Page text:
Ex-Google CEO says evildoers could use AI to ‘harm or kill many, many, many, many people’

Former Google CEO Eric Schmidt has warned that artificial intelligence (AI) could be “misused by evil people” to cause harm, even death.

Speaking this week at The Wall Street Journal’s CEO Council Summit in London, Schmidt specifically warned that AI is an “existential risk” to humanity.

“And existential risk is defined as many, many, many, many people harmed or killed,” he bluntly said.

“There are scenarios not today, but reasonably soon, where these systems will be able to find zero-day exploits in cyber issues or discover new kinds of biology. Now, this is fiction today, but its reasoning is likely to be true. And when that happens, we want to be ready to know how to make sure these things are not misused by evil people,” he added.

Zero-day exploits refer to security vulnerabilities or software flaws that are unknown to the maker of the particular software or application. These vulnerabilities face the risk of being exploited by malicious people to gain unauthorized access to computer systems, launch malicious activities, or bypass security measures.

Schmidt isn’t the first person to warn about the existential threat that AI poses.

“Artificial intelligence poses ‘an existential threat to humanity’ akin to nuclear weapons in the 1980s and should be reined in until it can be properly regulated, an international group of doctors and public health experts warned,” Axios reported earlier this month.

Writing for BMJ Global Health, an online journal, the doctors and “experts” noted, “With exponential growth in AI research and development, the window of opportunity to avoid serious and potentially existential harms is closing.”

In other words, the technology is expanding too fast, leaving people unprepared for its more sinister and potentially deadly side effects.

The doctors and “experts” also warned that AI’s ability to quickly analyze huge quantities of data could also be misused to “further undermine democracy by causing a general breakdown in trust or by driving social division and conflict, with ensuing public health impacts.”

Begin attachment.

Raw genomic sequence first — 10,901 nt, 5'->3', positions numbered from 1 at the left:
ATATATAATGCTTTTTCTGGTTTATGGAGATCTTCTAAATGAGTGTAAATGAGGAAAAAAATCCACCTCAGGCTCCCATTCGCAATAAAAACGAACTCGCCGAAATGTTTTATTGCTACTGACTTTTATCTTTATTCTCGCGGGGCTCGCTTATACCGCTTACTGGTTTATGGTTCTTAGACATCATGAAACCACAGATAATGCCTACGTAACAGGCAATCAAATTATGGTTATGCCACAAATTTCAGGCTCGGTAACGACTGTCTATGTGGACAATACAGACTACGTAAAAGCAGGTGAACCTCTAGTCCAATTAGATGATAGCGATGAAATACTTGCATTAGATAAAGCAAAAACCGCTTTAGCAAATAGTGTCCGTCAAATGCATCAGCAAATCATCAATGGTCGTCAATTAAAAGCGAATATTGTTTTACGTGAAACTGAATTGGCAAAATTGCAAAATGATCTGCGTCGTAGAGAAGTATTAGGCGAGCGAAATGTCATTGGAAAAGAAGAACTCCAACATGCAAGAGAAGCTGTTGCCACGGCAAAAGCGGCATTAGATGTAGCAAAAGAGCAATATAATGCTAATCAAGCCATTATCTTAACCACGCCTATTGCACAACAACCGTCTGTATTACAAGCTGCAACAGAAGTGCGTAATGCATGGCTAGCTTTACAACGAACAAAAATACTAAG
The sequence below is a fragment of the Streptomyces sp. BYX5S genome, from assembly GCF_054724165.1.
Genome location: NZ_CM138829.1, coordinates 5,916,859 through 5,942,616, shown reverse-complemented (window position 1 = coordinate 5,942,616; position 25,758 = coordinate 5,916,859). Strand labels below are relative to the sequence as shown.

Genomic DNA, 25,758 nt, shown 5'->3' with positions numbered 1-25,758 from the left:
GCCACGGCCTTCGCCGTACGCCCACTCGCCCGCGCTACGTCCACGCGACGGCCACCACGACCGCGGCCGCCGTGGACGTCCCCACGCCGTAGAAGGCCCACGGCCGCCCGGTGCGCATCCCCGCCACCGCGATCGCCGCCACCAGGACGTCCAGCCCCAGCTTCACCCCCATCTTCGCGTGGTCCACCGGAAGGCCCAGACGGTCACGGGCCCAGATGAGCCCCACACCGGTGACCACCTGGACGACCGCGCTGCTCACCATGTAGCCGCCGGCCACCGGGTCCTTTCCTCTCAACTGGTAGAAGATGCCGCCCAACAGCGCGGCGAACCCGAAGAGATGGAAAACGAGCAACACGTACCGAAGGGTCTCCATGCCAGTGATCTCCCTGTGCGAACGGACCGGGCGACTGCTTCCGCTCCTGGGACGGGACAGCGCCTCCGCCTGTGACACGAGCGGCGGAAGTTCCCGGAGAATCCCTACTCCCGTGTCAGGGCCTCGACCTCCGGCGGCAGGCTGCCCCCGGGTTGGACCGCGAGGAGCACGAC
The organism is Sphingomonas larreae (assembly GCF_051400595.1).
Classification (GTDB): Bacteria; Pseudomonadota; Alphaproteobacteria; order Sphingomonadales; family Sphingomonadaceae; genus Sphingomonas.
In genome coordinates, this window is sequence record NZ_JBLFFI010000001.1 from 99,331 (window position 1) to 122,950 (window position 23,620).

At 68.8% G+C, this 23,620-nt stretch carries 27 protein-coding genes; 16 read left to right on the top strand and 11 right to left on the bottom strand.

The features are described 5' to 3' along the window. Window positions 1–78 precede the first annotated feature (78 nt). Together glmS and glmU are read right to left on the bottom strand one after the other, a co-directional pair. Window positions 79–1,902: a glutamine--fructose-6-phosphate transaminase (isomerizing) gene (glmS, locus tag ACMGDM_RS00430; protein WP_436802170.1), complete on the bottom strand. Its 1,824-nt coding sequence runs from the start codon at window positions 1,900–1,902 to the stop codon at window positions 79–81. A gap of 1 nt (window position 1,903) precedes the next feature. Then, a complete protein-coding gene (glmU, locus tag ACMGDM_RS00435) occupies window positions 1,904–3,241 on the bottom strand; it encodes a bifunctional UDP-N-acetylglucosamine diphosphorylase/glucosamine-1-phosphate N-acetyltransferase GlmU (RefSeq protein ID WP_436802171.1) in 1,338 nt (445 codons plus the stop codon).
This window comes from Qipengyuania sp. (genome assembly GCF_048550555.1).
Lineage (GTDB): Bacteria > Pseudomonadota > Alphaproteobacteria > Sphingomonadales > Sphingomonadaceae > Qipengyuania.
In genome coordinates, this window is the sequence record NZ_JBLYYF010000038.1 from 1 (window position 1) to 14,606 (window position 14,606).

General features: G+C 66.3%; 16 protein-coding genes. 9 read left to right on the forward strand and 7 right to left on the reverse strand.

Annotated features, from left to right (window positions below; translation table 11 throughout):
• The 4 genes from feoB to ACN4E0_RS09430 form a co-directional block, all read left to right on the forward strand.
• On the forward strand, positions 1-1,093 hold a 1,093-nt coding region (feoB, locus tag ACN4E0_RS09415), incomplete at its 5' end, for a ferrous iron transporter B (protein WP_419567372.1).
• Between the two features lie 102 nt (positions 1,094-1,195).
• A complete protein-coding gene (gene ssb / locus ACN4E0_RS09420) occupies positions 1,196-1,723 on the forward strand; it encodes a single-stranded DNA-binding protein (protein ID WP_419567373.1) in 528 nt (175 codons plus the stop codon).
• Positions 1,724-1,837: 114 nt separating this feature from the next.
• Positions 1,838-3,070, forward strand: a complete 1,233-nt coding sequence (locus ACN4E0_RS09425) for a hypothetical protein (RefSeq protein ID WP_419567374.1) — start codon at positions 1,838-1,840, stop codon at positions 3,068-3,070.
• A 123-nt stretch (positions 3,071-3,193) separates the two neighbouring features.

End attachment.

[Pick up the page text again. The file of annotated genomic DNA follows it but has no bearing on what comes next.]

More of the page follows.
They also “raised concerns about the development of future weapons systems which could be capable of locating, selecting and killing “at an industrial scale” without the need for human supervision,” according to Axios.

And they warned about AI’s effect on jobs.

“While there would be many benefits from ending work that is repetitive, dangerous, and unpleasant, we already know that unemployment is strongly associated with adverse health outcomes and behavior,” they wrote.

All this comes amid the release just this week of a particularly fascinating deepfake video of President Joe Biden as a “transgender woman” promoting Bud Light.


“Experts” spoken to by the Daily Mail said that while it’s pretty easy to spot these deepfakes at the moment, it may become virtually impossible in the near future.

“It is becoming increasingly difficult to identify disinformation, particularly sophisticated AI-generated deepfake,” Cayce Myers, a professor in Virginia Tech’s School of Communication, said.

“Spotting this disinformation is going to require users to have more media literacy and savvy in examining the truth of any claim. ‘The cost barrier for generative AI is also so low that now almost anyone with a computer and internet has access to AI,” he added.

Myers further emphasized the role that everybody — including tech companies and everyday citizens — will have to play to prevent deepfakes from disrupting the 2024 presidential election, not to mention future elections.

“Examining sources, understanding warning signs of disinformation, and being diligent in what we share online is one personal way to combat the spread of disinformation. However, that is not going to be enough,” he said.

“Companies that produce AI content and social media companies where disinformation is spread will need to implement some level of guardrails to prevent the widespread disinformation from being spread,” he added.

Otherwise, there could be problems — much like what happened this week, in fact.

“A falsified photograph of an explosion near the Pentagon spread widely on social media Monday morning, briefly sending US stocks lower in possibly the first instance of an AI-generated image moving the market,” according to Bloomberg.

“It soon spread on Twitter accounts that reach millions of followers, including the Russian state-controlled news network RT and the financial news site ZeroHedge, a participant in the social-media company’s new Twitter Blue verification system.”

If a simple deepfake image — not even a video — could cause the stock market to briefly crash, imagine what else AI technology could conceivably do …


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Vivek Saxena


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